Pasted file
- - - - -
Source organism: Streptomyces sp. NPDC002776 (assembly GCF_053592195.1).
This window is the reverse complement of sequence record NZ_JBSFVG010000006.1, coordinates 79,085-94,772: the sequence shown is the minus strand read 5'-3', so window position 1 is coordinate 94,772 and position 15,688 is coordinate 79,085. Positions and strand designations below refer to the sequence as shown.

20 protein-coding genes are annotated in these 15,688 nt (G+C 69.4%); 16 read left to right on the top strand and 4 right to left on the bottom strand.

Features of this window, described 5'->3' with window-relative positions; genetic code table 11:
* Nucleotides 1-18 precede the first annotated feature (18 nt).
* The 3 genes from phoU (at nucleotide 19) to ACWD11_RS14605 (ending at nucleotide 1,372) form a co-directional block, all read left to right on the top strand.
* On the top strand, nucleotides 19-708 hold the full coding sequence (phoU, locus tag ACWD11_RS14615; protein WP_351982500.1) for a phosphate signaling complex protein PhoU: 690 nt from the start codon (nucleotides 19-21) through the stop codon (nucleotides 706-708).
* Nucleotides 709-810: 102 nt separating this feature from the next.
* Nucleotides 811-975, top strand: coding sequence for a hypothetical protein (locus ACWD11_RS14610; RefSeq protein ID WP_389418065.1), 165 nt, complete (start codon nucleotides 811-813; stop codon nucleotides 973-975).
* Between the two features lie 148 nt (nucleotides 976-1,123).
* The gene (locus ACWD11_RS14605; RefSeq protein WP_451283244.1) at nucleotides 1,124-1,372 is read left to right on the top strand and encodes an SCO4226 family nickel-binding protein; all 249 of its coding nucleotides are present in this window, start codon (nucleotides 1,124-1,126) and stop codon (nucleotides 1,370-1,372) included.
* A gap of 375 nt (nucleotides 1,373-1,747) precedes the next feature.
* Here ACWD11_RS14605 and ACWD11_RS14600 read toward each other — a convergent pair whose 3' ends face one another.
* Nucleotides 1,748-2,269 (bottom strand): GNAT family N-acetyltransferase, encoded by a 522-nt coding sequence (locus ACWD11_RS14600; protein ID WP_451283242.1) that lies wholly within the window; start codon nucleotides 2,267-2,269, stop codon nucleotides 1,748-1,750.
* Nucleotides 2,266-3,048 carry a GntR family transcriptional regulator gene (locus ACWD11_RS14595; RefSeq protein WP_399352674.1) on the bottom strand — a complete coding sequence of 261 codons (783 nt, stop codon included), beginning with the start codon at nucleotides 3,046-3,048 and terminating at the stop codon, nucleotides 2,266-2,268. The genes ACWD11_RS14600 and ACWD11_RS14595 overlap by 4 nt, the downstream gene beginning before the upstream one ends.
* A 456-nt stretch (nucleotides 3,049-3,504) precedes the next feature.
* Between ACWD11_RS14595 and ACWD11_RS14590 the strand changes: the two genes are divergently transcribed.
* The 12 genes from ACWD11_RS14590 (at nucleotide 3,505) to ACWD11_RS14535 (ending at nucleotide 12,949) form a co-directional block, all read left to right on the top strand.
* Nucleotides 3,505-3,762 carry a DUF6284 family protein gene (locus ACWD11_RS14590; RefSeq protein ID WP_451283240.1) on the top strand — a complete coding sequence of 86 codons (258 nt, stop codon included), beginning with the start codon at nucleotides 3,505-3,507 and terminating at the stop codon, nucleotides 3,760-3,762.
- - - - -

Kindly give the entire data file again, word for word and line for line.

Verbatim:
Source organism: Streptomyces sp. NPDC002776 (assembly GCF_053592195.1).
This window is the reverse complement of sequence record NZ_JBSFVG010000006.1, coordinates 79,085-94,772: the sequence shown is the minus strand read 5'-3', so window position 1 is coordinate 94,772 and position 15,688 is coordinate 79,085. Positions and strand designations below refer to the sequence as shown.

20 protein-coding genes are annotated in these 15,688 nt (G+C 69.4%); 16 read left to right on the top strand and 4 right to left on the bottom strand.

Features of this window, described 5'->3' with window-relative positions; genetic code table 11:
* Nucleotides 1-18 precede the first annotated feature (18 nt).
* The 3 genes from phoU (at nucleotide 19) to ACWD11_RS14605 (ending at nucleotide 1,372) form a co-directional block, all read left to right on the top strand.
* On the top strand, nucleotides 19-708 hold the full coding sequence (phoU, locus tag ACWD11_RS14615; protein WP_351982500.1) for a phosphate signaling complex protein PhoU: 690 nt from the start codon (nucleotides 19-21) through the stop codon (nucleotides 706-708).
* Nucleotides 709-810: 102 nt separating this feature from the next.
* Nucleotides 811-975, top strand: coding sequence for a hypothetical protein (locus ACWD11_RS14610; RefSeq protein ID WP_389418065.1), 165 nt, complete (start codon nucleotides 811-813; stop codon nucleotides 973-975).
* Between the two features lie 148 nt (nucleotides 976-1,123).
* The gene (locus ACWD11_RS14605; RefSeq protein WP_451283244.1) at nucleotides 1,124-1,372 is read left to right on the top strand and encodes an SCO4226 family nickel-binding protein; all 249 of its coding nucleotides are present in this window, start codon (nucleotides 1,124-1,126) and stop codon (nucleotides 1,370-1,372) included.
* A gap of 375 nt (nucleotides 1,373-1,747) precedes the next feature.
* Here ACWD11_RS14605 and ACWD11_RS14600 read toward each other — a convergent pair whose 3' ends face one another.
* Nucleotides 1,748-2,269 (bottom strand): GNAT family N-acetyltransferase, encoded by a 522-nt coding sequence (locus ACWD11_RS14600; protein ID WP_451283242.1) that lies wholly within the window; start codon nucleotides 2,267-2,269, stop codon nucleotides 1,748-1,750.
* Nucleotides 2,266-3,048 carry a GntR family transcriptional regulator gene (locus ACWD11_RS14595; RefSeq protein WP_399352674.1) on the bottom strand — a complete coding sequence of 261 codons (783 nt, stop codon included), beginning with the start codon at nucleotides 3,046-3,048 and terminating at the stop codon, nucleotides 2,266-2,268. The genes ACWD11_RS14600 and ACWD11_RS14595 overlap by 4 nt, the downstream gene beginning before the upstream one ends.
* A 456-nt stretch (nucleotides 3,049-3,504) precedes the next feature.
* Between ACWD11_RS14595 and ACWD11_RS14590 the strand changes: the two genes are divergently transcribed.
* The 12 genes from ACWD11_RS14590 (at nucleotide 3,505) to ACWD11_RS14535 (ending at nucleotide 12,949) form a co-directional block, all read left to right on the top strand.
* Nucleotides 3,505-3,762 carry a DUF6284 family protein gene (locus ACWD11_RS14590; RefSeq protein ID WP_451283240.1) on the top strand — a complete coding sequence of 86 codons (258 nt, stop codon included), beginning with the start codon at nucleotides 3,505-3,507 and terminating at the stop codon, nucleotides 3,760-3,762.